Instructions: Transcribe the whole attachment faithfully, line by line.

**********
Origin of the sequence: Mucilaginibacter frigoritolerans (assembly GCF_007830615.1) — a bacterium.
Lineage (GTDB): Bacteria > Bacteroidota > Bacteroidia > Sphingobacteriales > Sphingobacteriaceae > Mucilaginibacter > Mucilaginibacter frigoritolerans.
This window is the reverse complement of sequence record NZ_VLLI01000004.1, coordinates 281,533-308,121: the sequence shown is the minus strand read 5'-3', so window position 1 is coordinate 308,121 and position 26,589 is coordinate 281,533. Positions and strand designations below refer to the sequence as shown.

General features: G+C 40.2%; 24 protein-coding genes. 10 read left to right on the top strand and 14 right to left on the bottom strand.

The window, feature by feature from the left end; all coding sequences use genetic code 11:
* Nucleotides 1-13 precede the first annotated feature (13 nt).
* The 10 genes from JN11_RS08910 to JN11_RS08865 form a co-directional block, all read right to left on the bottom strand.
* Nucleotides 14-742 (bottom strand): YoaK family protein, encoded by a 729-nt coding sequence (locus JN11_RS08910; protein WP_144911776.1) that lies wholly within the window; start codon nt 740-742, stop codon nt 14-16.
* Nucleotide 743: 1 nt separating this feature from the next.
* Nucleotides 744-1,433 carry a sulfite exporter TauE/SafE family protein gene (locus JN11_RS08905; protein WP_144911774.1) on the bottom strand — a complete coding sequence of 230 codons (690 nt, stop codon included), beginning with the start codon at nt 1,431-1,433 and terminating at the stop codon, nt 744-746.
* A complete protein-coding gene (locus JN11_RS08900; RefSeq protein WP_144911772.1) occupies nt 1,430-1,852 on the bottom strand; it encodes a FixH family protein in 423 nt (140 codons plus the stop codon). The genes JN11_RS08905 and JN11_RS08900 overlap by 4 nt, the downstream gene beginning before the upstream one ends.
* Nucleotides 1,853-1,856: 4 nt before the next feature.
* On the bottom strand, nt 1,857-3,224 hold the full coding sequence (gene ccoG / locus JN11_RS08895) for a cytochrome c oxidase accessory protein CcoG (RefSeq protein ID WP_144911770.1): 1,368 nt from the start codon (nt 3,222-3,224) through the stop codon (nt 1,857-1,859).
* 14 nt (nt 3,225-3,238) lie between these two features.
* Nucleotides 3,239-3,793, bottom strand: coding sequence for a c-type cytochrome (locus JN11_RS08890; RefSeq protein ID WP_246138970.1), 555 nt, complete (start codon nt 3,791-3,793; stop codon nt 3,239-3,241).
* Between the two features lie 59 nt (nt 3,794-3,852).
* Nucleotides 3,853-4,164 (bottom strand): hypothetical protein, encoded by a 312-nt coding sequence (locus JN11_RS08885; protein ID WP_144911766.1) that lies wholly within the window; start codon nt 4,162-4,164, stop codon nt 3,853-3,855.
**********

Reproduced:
Origin of the sequence: Mucilaginibacter frigoritolerans (assembly GCF_007830615.1) — a bacterium.
Lineage (GTDB): Bacteria > Bacteroidota > Bacteroidia > Sphingobacteriales > Sphingobacteriaceae > Mucilaginibacter > Mucilaginibacter frigoritolerans.
This window is the reverse complement of sequence record NZ_VLLI01000004.1, coordinates 281,533-308,121: the sequence shown is the minus strand read 5'-3', so window position 1 is coordinate 308,121 and position 26,589 is coordinate 281,533. Positions and strand designations below refer to the sequence as shown.

General features: G+C 40.2%; 24 protein-coding genes. 10 read left to right on the top strand and 14 right to left on the bottom strand.

The window, feature by feature from the left end; all coding sequences use genetic code 11:
* Nucleotides 1-13 precede the first annotated feature (13 nt).
* The 10 genes from JN11_RS08910 to JN11_RS08865 form a co-directional block, all read right to left on the bottom strand.
* Nucleotides 14-742 (bottom strand): YoaK family protein, encoded by a 729-nt coding sequence (locus JN11_RS08910; protein WP_144911776.1) that lies wholly within the window; start codon nt 740-742, stop codon nt 14-16.
* Nucleotide 743: 1 nt separating this feature from the next.
* Nucleotides 744-1,433 carry a sulfite exporter TauE/SafE family protein gene (locus JN11_RS08905; protein WP_144911774.1) on the bottom strand — a complete coding sequence of 230 codons (690 nt, stop codon included), beginning with the start codon at nt 1,431-1,433 and terminating at the stop codon, nt 744-746.
* A complete protein-coding gene (locus JN11_RS08900; RefSeq protein WP_144911772.1) occupies nt 1,430-1,852 on the bottom strand; it encodes a FixH family protein in 423 nt (140 codons plus the stop codon). The genes JN11_RS08905 and JN11_RS08900 overlap by 4 nt, the downstream gene beginning before the upstream one ends.
* Nucleotides 1,853-1,856: 4 nt before the next feature.
* On the bottom strand, nt 1,857-3,224 hold the full coding sequence (gene ccoG / locus JN11_RS08895) for a cytochrome c oxidase accessory protein CcoG (RefSeq protein ID WP_144911770.1): 1,368 nt from the start codon (nt 3,222-3,224) through the stop codon (nt 1,857-1,859).
* 14 nt (nt 3,225-3,238) lie between these two features.
* Nucleotides 3,239-3,793, bottom strand: coding sequence for a c-type cytochrome (locus JN11_RS08890; RefSeq protein ID WP_246138970.1), 555 nt, complete (start codon nt 3,791-3,793; stop codon nt 3,239-3,241).
* Between the two features lie 59 nt (nt 3,794-3,852).
* Nucleotides 3,853-4,164 (bottom strand): hypothetical protein, encoded by a 312-nt coding sequence (locus JN11_RS08885; protein ID WP_144911766.1) that lies wholly within the window; start codon nt 4,162-4,164, stop codon nt 3,853-3,855.